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Alto clarinet

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The alto clarinet is a wind instrument of the clarinet family. It is a transposing instrument usually pitched in the key of E♭, though instruments in F (and in the 19th century, E) have been made. It is sometimes known as a tenor clarinet; this name especially is applied to the instrument in F. In size it lies between the soprano clarinet and the bass clarinet, to which it bears a greater resemblance in that it typically has a straight body (made of Grenadilla wood, or since the 1950s sometimes black plastic), but a curved neck and bell made of metal. In appearance it strongly resembles the basset horn, but usually differs in three respects: it is pitched in E♭, it lacks an extended lower range, and it has a wider bore than most basset horns.

The keys of the alto clarinet are similar to the keys on smaller clarinets, and are played with virtually identical fingerings. The alto clarinet, however, usually has one key not found on most soprano clarinets, which allows it to reach a low (written) E♭. The range of the alto clarinet is from the G♭ in the second octave below middle C (i.e. bottom line of the bass staff) to the middle of the second octave above middle C.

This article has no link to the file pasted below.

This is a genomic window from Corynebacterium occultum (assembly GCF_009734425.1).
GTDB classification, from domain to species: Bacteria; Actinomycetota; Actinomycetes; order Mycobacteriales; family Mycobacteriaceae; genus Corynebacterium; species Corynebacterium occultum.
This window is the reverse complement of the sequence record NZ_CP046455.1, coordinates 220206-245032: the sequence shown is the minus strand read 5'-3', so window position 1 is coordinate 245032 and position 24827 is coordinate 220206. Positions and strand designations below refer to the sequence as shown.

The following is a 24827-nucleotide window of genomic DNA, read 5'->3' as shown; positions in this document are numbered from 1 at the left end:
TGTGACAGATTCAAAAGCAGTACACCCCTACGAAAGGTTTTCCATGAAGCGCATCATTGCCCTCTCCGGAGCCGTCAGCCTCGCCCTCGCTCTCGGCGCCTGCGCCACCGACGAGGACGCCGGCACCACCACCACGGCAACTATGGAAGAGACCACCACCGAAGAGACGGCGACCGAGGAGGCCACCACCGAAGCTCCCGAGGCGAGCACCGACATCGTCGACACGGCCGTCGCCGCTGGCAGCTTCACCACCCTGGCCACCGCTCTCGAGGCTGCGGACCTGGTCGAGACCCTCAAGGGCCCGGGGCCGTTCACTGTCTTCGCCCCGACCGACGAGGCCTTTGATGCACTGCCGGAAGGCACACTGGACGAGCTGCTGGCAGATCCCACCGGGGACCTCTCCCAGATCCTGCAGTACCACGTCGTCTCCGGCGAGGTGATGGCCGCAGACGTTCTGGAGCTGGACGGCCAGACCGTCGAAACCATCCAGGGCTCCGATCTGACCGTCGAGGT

Invention of the alto clarinet has been attributed to Ivan Mueller and to Heinrich Grenser.

[edit] Use in musical ensembles

The alto clarinet has not been commonly used in orchestral scoring. (An important exception is Igor Stravinsky's Threni. It is used mostly in concert bands, where it often doubles other parts such as alto saxophone parts, and in clarinet choirs. A few jazz musicians, Hamiet Bluiett, Vinny Golia, J. D. Parran, Petr Kroutil and Joe Lovano among them, have made use of the alto clarinet.

[edit] Abandonment in some ensembles

Since at least the late 1940s, there has been discussion over whether the alto clarinet could or should be eliminated from the standard wind band. Sawhill, Clarence E. "The Problem of the Alto Clarinet" and Rohner, Traugott. "Shall We Eliminate the Alto Clarinet?". The arguments usually used include its relatively low volume, unremarkable tone, and the fact that its part is nearly always doubled by other instruments. (One notable exception is an alto clarinet solo in Percy Grainger's famous piece Lincolnshire Posy.) Many junior high school and high school bands have ceased using the instrument for these reasons.

This article was started using a Wikipedia clarinet article
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